The International Union for Conservation of Nature (IUCN) recognizes many of the world's sea turtles as being endangered or vulnerable in some way, and it’s no secret that new sea turtle hatchlings exhibit low survival rates. The animal’s hatch site plays a significant role in that department, and perhaps more-so than initially realized.
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As if these little critters didn’t have enough to worry about already, a new study published just this week in the journal Biological Conservation indicates that sea turtle hatchlings’ survival rates plummet when their nesting sites are situated near or around jetties – human-made structures that protrude off the land and into the ocean, such as docks and walkways.
Predatory fish seem to enjoy hanging out around jetties, not only because they can seek shelter under and around them, but because their prey will do the same. Perhaps unsurprisingly, a hungry predatory fish won’t think twice about snacking on an unsuspecting sea turtle hatchling, and that’s where the problem exists.
"Jetties attract large numbers of predatory fish, such as mangrove jack. They provide an artificial shelter for the fish, and when located near turtle nesting beaches can greatly increase the threat to hatchlings," explained Phillipa Wilson, the paper’s lead author. "Nearly three-quarters of the hatchlings entering the sea for the first time were taken by fish while still close to shore; this means that baby turtles were seven times more likely to be preyed upon than at a beach nearby with no jetty."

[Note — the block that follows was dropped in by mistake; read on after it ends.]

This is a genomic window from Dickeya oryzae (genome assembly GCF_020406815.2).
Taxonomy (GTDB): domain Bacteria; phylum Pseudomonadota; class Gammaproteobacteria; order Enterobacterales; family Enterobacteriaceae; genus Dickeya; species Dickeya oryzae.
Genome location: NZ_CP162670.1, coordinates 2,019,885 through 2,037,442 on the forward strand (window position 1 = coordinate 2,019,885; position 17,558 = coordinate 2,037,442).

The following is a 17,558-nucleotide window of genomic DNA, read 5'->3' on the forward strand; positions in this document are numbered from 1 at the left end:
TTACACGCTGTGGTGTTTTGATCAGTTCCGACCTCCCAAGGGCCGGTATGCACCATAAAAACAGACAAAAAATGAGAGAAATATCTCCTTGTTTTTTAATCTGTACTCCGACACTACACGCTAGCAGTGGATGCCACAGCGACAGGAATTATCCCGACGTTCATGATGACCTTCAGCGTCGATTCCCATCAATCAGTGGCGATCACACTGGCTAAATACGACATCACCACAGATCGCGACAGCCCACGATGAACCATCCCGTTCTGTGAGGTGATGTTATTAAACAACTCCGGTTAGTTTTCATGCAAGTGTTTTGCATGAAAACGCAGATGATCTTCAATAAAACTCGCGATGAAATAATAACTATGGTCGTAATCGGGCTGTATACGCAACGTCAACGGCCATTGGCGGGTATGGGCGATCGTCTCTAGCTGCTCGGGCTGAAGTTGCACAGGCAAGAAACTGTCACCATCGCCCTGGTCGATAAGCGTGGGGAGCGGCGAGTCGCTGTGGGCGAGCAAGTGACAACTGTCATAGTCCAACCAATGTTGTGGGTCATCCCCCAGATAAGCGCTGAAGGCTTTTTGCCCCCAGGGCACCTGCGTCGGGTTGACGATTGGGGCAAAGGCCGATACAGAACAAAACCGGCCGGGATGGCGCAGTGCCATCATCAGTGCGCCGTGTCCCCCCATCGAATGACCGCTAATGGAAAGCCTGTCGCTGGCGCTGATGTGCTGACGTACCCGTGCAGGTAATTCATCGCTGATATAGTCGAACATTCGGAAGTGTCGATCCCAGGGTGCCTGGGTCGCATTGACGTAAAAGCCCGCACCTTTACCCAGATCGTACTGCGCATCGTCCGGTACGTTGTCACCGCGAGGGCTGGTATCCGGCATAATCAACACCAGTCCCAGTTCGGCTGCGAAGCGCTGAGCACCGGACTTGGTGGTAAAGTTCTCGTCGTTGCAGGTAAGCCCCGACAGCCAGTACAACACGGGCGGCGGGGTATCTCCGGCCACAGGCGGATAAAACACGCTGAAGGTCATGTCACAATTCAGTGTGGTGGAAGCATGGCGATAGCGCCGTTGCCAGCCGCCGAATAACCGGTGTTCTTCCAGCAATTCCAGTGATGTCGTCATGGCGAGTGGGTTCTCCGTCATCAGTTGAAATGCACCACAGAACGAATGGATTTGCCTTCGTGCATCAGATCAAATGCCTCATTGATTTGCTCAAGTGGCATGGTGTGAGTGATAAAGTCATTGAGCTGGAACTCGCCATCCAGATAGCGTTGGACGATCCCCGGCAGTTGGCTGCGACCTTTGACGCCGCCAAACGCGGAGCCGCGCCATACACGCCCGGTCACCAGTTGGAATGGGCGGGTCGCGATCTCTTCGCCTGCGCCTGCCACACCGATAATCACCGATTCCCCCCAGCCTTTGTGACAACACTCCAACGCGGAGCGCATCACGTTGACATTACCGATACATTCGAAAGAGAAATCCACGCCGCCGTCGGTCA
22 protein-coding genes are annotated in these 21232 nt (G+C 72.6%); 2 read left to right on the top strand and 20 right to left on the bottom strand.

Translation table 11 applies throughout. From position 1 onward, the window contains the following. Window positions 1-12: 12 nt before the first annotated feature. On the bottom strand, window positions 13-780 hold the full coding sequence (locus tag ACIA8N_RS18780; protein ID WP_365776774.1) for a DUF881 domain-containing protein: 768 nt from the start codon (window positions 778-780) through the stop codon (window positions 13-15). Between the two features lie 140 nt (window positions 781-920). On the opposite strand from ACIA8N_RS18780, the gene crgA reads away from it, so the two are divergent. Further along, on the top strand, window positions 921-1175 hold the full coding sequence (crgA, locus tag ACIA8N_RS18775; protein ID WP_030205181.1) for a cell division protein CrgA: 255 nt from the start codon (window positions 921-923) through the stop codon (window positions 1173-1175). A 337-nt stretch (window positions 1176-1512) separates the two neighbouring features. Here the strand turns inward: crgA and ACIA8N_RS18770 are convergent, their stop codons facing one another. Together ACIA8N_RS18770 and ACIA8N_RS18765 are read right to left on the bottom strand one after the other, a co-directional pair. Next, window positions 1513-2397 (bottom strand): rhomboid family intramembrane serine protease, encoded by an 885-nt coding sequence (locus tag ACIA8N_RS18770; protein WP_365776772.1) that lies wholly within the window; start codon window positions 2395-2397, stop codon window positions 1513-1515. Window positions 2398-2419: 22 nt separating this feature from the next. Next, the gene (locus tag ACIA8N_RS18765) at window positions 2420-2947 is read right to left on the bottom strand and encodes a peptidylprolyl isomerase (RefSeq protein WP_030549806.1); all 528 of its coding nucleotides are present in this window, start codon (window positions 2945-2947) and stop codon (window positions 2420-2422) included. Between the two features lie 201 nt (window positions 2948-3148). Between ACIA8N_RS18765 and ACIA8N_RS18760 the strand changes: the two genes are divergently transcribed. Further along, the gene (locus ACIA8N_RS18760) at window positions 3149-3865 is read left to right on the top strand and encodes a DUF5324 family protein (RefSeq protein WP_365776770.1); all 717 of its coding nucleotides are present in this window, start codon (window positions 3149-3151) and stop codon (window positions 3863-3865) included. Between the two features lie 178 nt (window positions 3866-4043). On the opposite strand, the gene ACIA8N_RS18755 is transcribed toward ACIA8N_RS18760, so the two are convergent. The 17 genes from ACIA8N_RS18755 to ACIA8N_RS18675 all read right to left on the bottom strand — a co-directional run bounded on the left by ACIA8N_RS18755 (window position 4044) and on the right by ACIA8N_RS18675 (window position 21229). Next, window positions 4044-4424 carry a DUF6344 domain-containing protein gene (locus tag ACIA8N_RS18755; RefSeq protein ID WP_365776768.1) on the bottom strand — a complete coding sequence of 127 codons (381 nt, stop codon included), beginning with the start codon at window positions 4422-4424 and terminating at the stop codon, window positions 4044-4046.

These statistics were easily discernable because the team had recently attached tracking tags to 61 local flatback turtle hatchlings. From this, they could discern hatchling predation rates in real time, which is something that hasn’t been done before.
Very few sea turtle hatchlings ever get the opportunity to reach maturity, and this has severe implications for the number of breeding pairs that exist in the wild today. The precarious circumstances highlight the importance of preventing sea turtle hatchlings from being needlessly eaten when they need to be growing up and reproducing for existing conservation techniques to succeed.
Knowing what we do now, conservation techniques can be more effectively deployed by choosing better nesting sites, preferably at beaches that are farther away from jetties. If successful, hatchlings might have a better shot surviving and growing up, which would bode well for sea turtles in general.